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Dogs join hunt for Calif. triple homicide suspect

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'American Coyotes' Series

Traveling by Jeep, boat and foot, Tribune-Review investigative reporter Carl Prine and photojournalist Justin Merriman covered nearly 2,000 miles over two months along the border with Mexico to report on coyotes — the human traffickers who bring illegal immigrants into the United States. Most are Americans working for money and/or drugs. This series reports how their operations have a major impact on life for residents and the environment along the border — and beyond.

By The Associated Press
Monday, May 13, 2013, 7:03 p.m.
 

PETROLIA, Calif. — Authorities hunting for a Northern California man suspected of killing his wife and two young daughters have brought in dogs trained to search for cadavers.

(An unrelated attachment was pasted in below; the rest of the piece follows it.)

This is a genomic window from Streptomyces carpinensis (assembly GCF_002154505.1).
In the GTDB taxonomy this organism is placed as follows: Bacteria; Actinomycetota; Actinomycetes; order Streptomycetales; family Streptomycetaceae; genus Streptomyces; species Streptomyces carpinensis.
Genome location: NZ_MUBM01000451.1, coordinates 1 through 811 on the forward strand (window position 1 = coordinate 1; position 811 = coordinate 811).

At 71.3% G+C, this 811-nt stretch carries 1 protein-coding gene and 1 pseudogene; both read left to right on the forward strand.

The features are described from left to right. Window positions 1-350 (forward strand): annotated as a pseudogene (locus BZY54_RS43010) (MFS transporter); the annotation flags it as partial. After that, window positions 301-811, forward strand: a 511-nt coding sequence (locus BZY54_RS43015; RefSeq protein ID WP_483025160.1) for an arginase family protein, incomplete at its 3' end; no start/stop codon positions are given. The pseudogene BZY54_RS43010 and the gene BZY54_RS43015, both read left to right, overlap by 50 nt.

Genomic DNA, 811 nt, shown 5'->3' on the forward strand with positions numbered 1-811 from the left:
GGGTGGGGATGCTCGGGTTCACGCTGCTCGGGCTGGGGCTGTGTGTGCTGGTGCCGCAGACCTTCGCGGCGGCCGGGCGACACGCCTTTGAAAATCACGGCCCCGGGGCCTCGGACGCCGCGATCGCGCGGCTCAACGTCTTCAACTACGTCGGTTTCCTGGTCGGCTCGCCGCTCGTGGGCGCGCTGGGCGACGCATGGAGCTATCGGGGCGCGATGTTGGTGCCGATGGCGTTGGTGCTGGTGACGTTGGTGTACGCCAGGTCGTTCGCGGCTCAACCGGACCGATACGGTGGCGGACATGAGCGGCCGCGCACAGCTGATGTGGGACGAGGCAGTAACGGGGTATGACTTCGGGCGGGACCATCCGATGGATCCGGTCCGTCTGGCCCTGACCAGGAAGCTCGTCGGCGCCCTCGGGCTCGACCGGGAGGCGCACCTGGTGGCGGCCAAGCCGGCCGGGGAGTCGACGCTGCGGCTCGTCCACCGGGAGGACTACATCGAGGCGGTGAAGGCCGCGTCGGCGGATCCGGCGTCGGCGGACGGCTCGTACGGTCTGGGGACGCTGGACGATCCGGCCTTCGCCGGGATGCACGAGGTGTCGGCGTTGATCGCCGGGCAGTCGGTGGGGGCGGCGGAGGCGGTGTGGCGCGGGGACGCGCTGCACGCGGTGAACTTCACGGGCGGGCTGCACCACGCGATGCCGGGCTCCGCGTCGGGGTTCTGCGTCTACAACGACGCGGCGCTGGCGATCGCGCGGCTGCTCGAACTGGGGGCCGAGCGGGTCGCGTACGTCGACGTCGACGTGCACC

While investigators have said they have no indication Shane Franklin Miller may be dead, the canines are part of a larger search through California's rugged and remote North Coast terrain.

More than 70 law enforcement officers from multiple jurisdictions are scouring the area for Miller, 45, suspected of killing his family last Tuesday in the rural community of Shingletown. All three victims were shot multiple times.

Investigators found Miller's abandoned pickup the next day near Petrolia, about 200 miles west of the home that Miller shared with his wife, Sandy, 34, and daughters, Shelby, 8, and Shasta, 5.

But they have found no traces of him.

“We're going up and down the area trying to figure out where he may have disappeared to,” Humboldt County Sheriff's Lt. Wayne Hanson said.

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